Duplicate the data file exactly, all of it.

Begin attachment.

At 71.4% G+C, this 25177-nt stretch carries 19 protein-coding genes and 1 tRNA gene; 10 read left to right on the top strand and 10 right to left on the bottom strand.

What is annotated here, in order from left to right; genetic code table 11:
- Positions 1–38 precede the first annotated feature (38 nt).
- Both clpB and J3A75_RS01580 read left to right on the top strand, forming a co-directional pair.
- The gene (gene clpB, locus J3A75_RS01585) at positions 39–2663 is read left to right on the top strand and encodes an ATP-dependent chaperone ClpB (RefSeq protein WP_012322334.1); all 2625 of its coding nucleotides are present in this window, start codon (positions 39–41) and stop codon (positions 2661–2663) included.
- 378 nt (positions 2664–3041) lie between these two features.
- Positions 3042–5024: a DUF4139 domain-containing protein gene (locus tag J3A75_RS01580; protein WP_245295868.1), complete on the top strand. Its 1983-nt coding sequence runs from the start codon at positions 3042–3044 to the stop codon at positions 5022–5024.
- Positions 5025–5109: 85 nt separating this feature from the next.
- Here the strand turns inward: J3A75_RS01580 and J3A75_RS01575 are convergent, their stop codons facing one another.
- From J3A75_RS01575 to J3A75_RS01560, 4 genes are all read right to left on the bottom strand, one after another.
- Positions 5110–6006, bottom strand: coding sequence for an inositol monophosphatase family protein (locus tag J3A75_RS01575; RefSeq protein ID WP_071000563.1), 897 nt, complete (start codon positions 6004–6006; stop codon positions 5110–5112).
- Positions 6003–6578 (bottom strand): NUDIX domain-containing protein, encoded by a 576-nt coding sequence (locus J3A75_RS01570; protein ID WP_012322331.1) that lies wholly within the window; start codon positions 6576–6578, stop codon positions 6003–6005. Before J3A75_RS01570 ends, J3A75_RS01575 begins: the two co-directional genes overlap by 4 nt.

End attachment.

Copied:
At 71.4% G+C, this 25177-nt stretch carries 19 protein-coding genes and 1 tRNA gene; 10 read left to right on the top strand and 10 right to left on the bottom strand.

What is annotated here, in order from left to right; genetic code table 11:
- Positions 1–38 precede the first annotated feature (38 nt).
- Both clpB and J3A75_RS01580 read left to right on the top strand, forming a co-directional pair.
- The gene (gene clpB, locus J3A75_RS01585) at positions 39–2663 is read left to right on the top strand and encodes an ATP-dependent chaperone ClpB (RefSeq protein WP_012322334.1); all 2625 of its coding nucleotides are present in this window, start codon (positions 39–41) and stop codon (positions 2661–2663) included.
- 378 nt (positions 2664–3041) lie between these two features.
- Positions 3042–5024: a DUF4139 domain-containing protein gene (locus tag J3A75_RS01580; protein WP_245295868.1), complete on the top strand. Its 1983-nt coding sequence runs from the start codon at positions 3042–3044 to the stop codon at positions 5022–5024.
- Positions 5025–5109: 85 nt separating this feature from the next.
- Here the strand turns inward: J3A75_RS01580 and J3A75_RS01575 are convergent, their stop codons facing one another.
- From J3A75_RS01575 to J3A75_RS01560, 4 genes are all read right to left on the bottom strand, one after another.
- Positions 5110–6006, bottom strand: coding sequence for an inositol monophosphatase family protein (locus tag J3A75_RS01575; RefSeq protein ID WP_071000563.1), 897 nt, complete (start codon positions 6004–6006; stop codon positions 5110–5112).
- Positions 6003–6578 (bottom strand): NUDIX domain-containing protein, encoded by a 576-nt coding sequence (locus J3A75_RS01570; protein ID WP_012322331.1) that lies wholly within the window; start codon positions 6576–6578, stop codon positions 6003–6005. Before J3A75_RS01570 ends, J3A75_RS01575 begins: the two co-directional genes overlap by 4 nt.